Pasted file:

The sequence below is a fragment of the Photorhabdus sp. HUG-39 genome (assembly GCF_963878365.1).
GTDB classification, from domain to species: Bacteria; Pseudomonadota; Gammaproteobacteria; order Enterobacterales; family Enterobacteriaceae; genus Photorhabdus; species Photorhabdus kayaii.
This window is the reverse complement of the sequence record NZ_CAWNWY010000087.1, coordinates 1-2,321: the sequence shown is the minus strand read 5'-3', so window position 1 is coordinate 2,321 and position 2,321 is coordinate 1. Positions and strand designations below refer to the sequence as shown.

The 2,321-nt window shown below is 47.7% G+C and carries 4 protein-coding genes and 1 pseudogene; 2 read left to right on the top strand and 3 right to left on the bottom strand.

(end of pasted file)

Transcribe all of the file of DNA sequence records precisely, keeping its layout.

The sequence below is a fragment of the Photorhabdus sp. HUG-39 genome (assembly GCF_963878365.1).
GTDB classification, from domain to species: Bacteria; Pseudomonadota; Gammaproteobacteria; order Enterobacterales; family Enterobacteriaceae; genus Photorhabdus; species Photorhabdus kayaii.
This window is the reverse complement of the sequence record NZ_CAWNWY010000087.1, coordinates 1-2,321: the sequence shown is the minus strand read 5'-3', so window position 1 is coordinate 2,321 and position 2,321 is coordinate 1. Positions and strand designations below refer to the sequence as shown.

The 2,321-nt window shown below is 47.7% G+C and carries 4 protein-coding genes and 1 pseudogene; 2 read left to right on the top strand and 3 right to left on the bottom strand.